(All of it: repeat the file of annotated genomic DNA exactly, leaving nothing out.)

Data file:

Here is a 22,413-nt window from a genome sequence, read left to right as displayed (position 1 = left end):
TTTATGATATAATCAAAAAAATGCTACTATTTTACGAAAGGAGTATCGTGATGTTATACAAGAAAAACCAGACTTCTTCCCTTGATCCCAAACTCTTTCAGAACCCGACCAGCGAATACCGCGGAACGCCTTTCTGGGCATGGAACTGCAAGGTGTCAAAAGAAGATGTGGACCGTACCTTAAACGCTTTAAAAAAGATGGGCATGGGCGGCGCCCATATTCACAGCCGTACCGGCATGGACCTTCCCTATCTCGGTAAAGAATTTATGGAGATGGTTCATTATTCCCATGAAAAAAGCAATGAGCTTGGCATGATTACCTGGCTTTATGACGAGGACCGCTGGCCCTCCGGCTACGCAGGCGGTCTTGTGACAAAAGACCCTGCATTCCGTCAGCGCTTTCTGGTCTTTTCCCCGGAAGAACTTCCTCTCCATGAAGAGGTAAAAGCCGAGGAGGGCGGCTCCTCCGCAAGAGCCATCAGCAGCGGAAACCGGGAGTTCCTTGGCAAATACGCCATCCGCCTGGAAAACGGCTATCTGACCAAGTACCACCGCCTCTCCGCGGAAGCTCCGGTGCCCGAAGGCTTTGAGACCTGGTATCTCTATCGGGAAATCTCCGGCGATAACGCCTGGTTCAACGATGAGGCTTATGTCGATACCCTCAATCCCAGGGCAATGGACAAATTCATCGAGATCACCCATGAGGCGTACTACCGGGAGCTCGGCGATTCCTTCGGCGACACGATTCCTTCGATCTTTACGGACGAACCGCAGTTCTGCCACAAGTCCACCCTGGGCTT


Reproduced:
Here is a 22,413-nt window from a genome sequence, read left to right as displayed (position 1 = left end):
TTTATGATATAATCAAAAAAATGCTACTATTTTACGAAAGGAGTATCGTGATGTTATACAAGAAAAACCAGACTTCTTCCCTTGATCCCAAACTCTTTCAGAACCCGACCAGCGAATACCGCGGAACGCCTTTCTGGGCATGGAACTGCAAGGTGTCAAAAGAAGATGTGGACCGTACCTTAAACGCTTTAAAAAAGATGGGCATGGGCGGCGCCCATATTCACAGCCGTACCGGCATGGACCTTCCCTATCTCGGTAAAGAATTTATGGAGATGGTTCATTATTCCCATGAAAAAAGCAATGAGCTTGGCATGATTACCTGGCTTTATGACGAGGACCGCTGGCCCTCCGGCTACGCAGGCGGTCTTGTGACAAAAGACCCTGCATTCCGTCAGCGCTTTCTGGTCTTTTCCCCGGAAGAACTTCCTCTCCATGAAGAGGTAAAAGCCGAGGAGGGCGGCTCCTCCGCAAGAGCCATCAGCAGCGGAAACCGGGAGTTCCTTGGCAAATACGCCATCCGCCTGGAAAACGGCTATCTGACCAAGTACCACCGCCTCTCCGCGGAAGCTCCGGTGCCCGAAGGCTTTGAGACCTGGTATCTCTATCGGGAAATCTCCGGCGATAACGCCTGGTTCAACGATGAGGCTTATGTCGATACCCTCAATCCCAGGGCAATGGACAAATTCATCGAGATCACCCATGAGGCGTACTACCGGGAGCTCGGCGATTCCTTCGGCGACACGATTCCTTCGATCTTTACGGACGAACCGCAGTTCTGCCACAAGTCCACCCTGGGCTT